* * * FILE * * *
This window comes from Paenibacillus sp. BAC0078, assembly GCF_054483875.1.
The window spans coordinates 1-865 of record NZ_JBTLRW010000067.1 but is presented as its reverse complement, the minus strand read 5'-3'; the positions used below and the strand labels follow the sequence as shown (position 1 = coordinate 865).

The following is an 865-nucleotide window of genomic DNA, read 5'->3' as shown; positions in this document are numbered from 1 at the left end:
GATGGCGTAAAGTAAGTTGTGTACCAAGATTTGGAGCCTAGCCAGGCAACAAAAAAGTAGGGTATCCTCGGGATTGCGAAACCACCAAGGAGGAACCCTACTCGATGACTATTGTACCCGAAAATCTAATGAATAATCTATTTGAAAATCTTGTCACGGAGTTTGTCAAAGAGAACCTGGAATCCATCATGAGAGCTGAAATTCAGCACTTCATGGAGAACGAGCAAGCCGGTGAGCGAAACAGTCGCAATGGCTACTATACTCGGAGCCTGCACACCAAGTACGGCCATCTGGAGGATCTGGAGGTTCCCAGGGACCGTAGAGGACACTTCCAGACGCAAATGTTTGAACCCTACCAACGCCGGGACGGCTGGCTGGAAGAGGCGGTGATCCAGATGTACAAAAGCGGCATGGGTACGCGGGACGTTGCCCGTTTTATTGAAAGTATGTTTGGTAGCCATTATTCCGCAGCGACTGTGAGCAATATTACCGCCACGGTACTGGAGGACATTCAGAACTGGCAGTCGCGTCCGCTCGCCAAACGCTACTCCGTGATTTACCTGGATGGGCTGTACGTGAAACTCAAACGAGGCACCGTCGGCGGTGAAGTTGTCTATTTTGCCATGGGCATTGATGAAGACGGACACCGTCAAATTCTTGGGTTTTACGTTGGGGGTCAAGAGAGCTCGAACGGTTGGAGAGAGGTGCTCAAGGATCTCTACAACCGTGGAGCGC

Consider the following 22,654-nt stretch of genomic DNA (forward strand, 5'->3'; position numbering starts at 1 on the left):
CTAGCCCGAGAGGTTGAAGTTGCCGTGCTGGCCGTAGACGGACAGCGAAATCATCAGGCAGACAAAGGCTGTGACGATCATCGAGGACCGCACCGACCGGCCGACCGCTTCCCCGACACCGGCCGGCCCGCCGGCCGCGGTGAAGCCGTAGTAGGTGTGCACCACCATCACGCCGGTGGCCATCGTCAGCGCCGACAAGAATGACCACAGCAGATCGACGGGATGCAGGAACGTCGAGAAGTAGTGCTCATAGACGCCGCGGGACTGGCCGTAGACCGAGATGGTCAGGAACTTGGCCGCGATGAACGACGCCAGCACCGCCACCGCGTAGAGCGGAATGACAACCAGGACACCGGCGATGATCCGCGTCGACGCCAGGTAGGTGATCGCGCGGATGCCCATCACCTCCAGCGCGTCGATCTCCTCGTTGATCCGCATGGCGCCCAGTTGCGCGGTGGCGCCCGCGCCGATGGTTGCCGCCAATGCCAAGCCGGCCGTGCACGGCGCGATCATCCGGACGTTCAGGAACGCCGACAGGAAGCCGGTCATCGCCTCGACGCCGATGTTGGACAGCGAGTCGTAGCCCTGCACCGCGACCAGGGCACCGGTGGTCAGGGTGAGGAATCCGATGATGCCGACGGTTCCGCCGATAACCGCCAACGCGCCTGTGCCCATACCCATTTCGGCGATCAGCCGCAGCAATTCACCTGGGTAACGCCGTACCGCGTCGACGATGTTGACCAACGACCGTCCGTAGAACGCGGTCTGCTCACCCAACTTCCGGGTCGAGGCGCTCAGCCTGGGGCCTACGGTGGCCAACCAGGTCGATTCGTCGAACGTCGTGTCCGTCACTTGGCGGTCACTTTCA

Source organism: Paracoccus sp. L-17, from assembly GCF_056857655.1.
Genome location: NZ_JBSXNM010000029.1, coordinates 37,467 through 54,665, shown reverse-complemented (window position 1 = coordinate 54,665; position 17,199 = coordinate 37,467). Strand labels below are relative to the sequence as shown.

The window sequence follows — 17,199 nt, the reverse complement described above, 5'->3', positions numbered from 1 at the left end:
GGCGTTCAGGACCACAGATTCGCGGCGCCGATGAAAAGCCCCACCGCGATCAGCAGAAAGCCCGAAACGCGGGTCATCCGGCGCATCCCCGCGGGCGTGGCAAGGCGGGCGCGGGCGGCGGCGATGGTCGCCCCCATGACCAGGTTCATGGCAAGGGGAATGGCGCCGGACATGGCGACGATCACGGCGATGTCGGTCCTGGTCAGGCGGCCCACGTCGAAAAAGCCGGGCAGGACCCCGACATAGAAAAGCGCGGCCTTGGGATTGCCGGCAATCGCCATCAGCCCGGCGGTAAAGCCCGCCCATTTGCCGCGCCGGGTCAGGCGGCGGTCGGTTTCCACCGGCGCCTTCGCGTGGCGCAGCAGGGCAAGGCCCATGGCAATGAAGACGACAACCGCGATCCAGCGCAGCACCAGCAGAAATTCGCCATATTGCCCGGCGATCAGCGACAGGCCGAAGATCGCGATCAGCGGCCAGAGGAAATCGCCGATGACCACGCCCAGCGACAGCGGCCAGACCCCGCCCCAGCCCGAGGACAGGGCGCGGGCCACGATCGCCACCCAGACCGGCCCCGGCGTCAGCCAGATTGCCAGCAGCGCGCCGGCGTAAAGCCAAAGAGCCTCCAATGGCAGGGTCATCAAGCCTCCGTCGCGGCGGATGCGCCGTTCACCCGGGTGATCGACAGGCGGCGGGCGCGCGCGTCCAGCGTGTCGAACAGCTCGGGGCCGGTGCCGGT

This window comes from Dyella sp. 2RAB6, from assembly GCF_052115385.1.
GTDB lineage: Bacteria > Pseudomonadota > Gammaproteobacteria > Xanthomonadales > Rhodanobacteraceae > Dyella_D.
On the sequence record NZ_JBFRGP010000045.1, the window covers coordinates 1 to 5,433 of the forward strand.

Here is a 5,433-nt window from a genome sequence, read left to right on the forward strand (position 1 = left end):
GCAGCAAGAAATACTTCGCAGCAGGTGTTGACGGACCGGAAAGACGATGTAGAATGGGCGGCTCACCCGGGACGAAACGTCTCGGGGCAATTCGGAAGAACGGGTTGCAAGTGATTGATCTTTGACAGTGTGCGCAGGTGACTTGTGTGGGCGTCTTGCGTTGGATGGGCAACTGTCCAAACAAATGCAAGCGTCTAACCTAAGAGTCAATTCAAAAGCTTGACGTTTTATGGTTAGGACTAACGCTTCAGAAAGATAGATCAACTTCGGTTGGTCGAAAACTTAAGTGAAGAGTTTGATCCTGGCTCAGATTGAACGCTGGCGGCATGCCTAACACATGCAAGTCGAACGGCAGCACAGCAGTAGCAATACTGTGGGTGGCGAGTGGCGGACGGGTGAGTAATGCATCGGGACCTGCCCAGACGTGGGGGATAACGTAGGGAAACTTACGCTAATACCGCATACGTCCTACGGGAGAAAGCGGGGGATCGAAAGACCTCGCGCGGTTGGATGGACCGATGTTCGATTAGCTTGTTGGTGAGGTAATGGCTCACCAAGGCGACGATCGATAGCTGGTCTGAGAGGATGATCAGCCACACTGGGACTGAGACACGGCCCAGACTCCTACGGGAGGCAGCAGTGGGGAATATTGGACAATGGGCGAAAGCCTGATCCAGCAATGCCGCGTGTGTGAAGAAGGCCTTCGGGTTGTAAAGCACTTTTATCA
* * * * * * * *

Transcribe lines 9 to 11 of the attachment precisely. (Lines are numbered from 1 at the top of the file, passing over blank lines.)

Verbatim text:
The window sequence follows — 17,199 nt, the reverse complement described above, 5'->3', positions numbered from 1 at the left end:
GGCGTTCAGGACCACAGATTCGCGGCGCCGATGAAAAGCCCCACCGCGATCAGCAGAAAGCCCGAAACGCGGGTCATCCGGCGCATCCCCGCGGGCGTGGCAAGGCGGGCGCGGGCGGCGGCGATGGTCGCCCCCATGACCAGGTTCATGGCAAGGGGAATGGCGCCGGACATGGCGACGATCACGGCGATGTCGGTCCTGGTCAGGCGGCCCACGTCGAAAAAGCCGGGCAGGACCCCGACATAGAAAAGCGCGGCCTTGGGATTGCCGGCAATCGCCATCAGCCCGGCGGTAAAGCCCGCCCATTTGCCGCGCCGGGTCAGGCGGCGGTCGGTTTCCACCGGCGCCTTCGCGTGGCGCAGCAGGGCAAGGCCCATGGCAATGAAGACGACAACCGCGATCCAGCGCAGCACCAGCAGAAATTCGCCATATTGCCCGGCGATCAGCGACAGGCCGAAGATCGCGATCAGCGGCCAGAGGAAATCGCCGATGACCACGCCCAGCGACAGCGGCCAGACCCCGCCCCAGCCCGAGGACAGGGCGCGGGCCACGATCGCCACCCAGACCGGCCCCGGCGTCAGCCAGATTGCCAGCAGCGCGCCGGCGTAAAGCCAAAGAGCCTCCAATGGCAGGGTCATCAAGCCTCCGTCGCGGCGGATGCGCCGTTCACCCGGGTGATCGACAGGCGGCGGGCGCGCGCGTCCAGCGTGTCGAACAGCTCGGGGCCGGTGCCGGT

This window comes from Dyella sp. 2RAB6, from assembly GCF_052115385.1.